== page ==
That's up from just under £10 billion last year.
The one-time cost of filling every pothole in England and Wales has risen to well over £11 billion, according to a new report. It’s an increase of more than £1 billion on last year’s figure, which stood at £9.7 billion, suggesting the UK’s roads have deteriorated dramatically in the past 12 months.
The figures come from the Asphalt Industry Alliance (AIA), which says it supports local authorities and provides a “detailed picture of the condition of the local road network”. The organisation’s the Annual Local Authority Road Maintenance (ALARM) survey this year revealed that it would cost a total of £11.14 billion to fix every pothole in England and Wales, while the number of roads rated ‘poor’ has increased.
To be rated ‘poor’ by the ALARM survey, a road surface must have less than five years of life remaining, whereas roads rated ‘good’ have 15 or more years before they need resurfacing. Over the past year, the study shows that 1,100 more miles of road are now rated ‘poor’, while 7,240 fewer miles of road are rated good.
Over the same period, the survey says the average council’s annual highway maintenance budget has fallen 16 percent, dropping to just under £27 million. This money isn’t just used for potholes, but also for bridge maintenance, maintaining “street furniture” such as traffic signals and signposts, and even road sweeping. According to the AIA, that means the budget shortfall - the difference between the amount councils need to maintain roads and the amount they receive - now stands at more than £826 million.
However, one shred of comfort can be taken from the figures showing the amount of time and money councils spent settling compensation claims has fallen. In total, councils across England and Wales (not including London) handed out £8.1 million in compensation, but the administration costs associated with that meant compensation cost councils almost £23 million in total.
The news comes after the government announced a £2.5 billion cash injection for local roads in England, but the AIA said that would not be enough to plug the shortfall in budgets.
“Over the past 25 years we have repeatedly seen a pattern of short-term cash injections to stem accelerating decline, followed by further years of underfunding,” said Rick Green, the chair of the Asphalt Industry Alliance. “This stop-start approach is wasteful and has done little to improve the overall condition of this vital asset. In fact, it has just contributed to a rising bill to put things right. This year’s findings show us that the green shoots of improving conditions reported last year have not been sustained. Local authorities have once again reported more cuts to their overall budgets, and highway maintenance has taken a bigger hit than some other departments as cash-strapped authorities make increasingly difficult decisions on how reduced funds are allocated.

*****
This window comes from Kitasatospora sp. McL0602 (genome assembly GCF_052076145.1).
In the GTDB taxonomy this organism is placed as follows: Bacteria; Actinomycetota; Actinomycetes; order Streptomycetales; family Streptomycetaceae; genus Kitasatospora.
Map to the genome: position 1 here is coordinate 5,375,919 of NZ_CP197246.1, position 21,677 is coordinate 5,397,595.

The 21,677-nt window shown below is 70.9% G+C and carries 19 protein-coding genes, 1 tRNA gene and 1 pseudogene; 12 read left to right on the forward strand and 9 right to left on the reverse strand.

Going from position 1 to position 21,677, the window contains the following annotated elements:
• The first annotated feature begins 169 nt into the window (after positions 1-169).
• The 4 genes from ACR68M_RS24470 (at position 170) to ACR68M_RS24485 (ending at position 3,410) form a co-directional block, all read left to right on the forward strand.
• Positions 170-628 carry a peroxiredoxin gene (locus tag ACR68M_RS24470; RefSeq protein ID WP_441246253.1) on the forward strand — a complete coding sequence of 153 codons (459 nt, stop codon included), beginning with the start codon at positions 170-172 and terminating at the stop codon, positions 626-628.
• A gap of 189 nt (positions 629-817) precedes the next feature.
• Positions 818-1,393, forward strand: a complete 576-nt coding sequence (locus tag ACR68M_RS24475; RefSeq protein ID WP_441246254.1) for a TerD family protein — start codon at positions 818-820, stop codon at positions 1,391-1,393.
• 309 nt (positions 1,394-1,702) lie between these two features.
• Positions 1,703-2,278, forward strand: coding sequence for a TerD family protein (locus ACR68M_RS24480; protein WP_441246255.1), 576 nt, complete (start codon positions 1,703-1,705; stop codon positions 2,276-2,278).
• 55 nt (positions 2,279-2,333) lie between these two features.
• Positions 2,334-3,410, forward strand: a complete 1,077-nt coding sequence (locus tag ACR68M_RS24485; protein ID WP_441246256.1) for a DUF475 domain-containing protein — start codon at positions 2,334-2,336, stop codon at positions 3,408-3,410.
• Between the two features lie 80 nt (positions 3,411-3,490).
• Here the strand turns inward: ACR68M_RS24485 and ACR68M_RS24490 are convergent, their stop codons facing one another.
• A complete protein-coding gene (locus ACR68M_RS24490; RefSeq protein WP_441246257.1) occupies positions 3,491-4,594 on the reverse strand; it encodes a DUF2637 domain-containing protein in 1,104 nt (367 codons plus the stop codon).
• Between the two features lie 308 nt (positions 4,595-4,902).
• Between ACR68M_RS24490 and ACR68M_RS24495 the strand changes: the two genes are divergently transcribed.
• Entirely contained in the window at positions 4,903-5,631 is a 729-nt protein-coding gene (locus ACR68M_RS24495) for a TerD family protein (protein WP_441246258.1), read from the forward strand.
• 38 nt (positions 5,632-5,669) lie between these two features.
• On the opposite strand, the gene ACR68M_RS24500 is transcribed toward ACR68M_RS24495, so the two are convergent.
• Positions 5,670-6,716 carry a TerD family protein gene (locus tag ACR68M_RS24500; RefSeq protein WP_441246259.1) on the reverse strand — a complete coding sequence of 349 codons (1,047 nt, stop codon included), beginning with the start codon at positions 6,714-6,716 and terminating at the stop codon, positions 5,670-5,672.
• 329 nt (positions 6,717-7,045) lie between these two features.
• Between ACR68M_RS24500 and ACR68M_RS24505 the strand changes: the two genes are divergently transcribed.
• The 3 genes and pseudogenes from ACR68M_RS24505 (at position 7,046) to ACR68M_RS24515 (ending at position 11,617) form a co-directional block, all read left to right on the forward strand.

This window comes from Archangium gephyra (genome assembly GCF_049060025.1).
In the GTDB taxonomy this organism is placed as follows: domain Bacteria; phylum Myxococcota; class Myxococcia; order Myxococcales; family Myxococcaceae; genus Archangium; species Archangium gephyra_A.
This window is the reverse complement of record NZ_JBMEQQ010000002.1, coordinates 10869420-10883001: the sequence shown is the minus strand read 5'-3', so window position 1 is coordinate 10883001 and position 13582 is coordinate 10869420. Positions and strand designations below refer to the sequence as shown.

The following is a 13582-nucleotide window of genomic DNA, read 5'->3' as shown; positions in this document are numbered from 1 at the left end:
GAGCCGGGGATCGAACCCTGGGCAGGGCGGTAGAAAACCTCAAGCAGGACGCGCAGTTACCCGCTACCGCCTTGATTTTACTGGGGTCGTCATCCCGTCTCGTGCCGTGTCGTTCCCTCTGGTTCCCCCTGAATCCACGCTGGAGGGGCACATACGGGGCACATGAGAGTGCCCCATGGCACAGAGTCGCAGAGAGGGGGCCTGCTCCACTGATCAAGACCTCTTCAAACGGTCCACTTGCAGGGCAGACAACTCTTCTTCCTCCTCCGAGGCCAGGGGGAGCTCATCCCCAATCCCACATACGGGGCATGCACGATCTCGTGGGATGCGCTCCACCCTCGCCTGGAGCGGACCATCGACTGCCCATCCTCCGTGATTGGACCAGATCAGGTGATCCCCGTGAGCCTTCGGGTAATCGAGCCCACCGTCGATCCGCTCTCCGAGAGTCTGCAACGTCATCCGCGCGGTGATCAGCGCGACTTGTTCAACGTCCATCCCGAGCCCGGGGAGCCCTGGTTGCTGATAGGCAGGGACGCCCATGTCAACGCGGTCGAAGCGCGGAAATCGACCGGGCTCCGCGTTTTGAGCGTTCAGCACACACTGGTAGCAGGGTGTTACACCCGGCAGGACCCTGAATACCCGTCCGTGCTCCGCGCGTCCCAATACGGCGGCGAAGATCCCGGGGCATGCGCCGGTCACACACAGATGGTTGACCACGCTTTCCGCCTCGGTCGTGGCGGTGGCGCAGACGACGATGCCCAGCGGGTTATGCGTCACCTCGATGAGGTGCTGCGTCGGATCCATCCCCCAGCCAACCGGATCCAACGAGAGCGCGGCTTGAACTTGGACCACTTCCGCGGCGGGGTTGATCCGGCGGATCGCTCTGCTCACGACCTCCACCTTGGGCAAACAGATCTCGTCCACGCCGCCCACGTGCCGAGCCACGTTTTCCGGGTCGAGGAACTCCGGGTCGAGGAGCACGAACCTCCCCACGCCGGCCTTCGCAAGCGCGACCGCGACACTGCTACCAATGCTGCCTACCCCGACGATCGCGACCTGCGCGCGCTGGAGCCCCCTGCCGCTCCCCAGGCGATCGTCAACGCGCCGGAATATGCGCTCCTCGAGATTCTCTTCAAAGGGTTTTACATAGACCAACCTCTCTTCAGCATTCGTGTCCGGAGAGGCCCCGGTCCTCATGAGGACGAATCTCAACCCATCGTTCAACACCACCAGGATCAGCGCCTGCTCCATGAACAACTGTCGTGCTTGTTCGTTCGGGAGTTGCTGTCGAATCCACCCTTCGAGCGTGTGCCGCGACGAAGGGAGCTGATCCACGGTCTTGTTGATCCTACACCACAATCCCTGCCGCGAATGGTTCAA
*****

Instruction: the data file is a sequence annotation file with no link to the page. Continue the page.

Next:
“The pledge of an extra £2.5 billion for English local roads over five years is a big step in the right direction. However, £500 million extra a year for English local authorities is not even enough to plug the £616 million reported shortfall in carriageway maintenance in England. What’s more, it’s only a fraction of the estimated £11.14 billion needed across England, London and Wales to bring the local network up to a level from which it can be maintained cost-effectively going forward.
“Additional and sustained investment in our local roads will help underpin the government’s levelling-up strategy and social cohesion goals, as well as complementing its ambitions for more sustainable modes of transport.”
Meanwhile Councillor David Renard, transport spokesman for the Local Government Association (LGA), which represents councils, said the government’s extra funding was welcome.
“Councils share the frustration of motorists about the state of our local roads and, as this survey shows, fixing our roads is a priority for them,” he said. “Despite the financial pressures councils face, they continue to fix a pothole every 21 seconds. Yet despite these efforts, it is clear that our roads are deteriorating at a faster rate than can be repaired by councils, with the cost of clearing our national roads backlog on the rise and now over £10 billion.
“Additional funding announced in the Budget will help councils to do more to maintain our roads this year and tackle our local road repairs backlog, and we look forward to seeing the details of how this money will be allocated between councils. To help councils go further to maintain our roads, they need devolved infrastructure and public transport budgets – ensuring a funding allocation in advance for five years, which would enable them to deliver infrastructure improvements that allow people to move around in less carbon intensive and more sustainable ways.”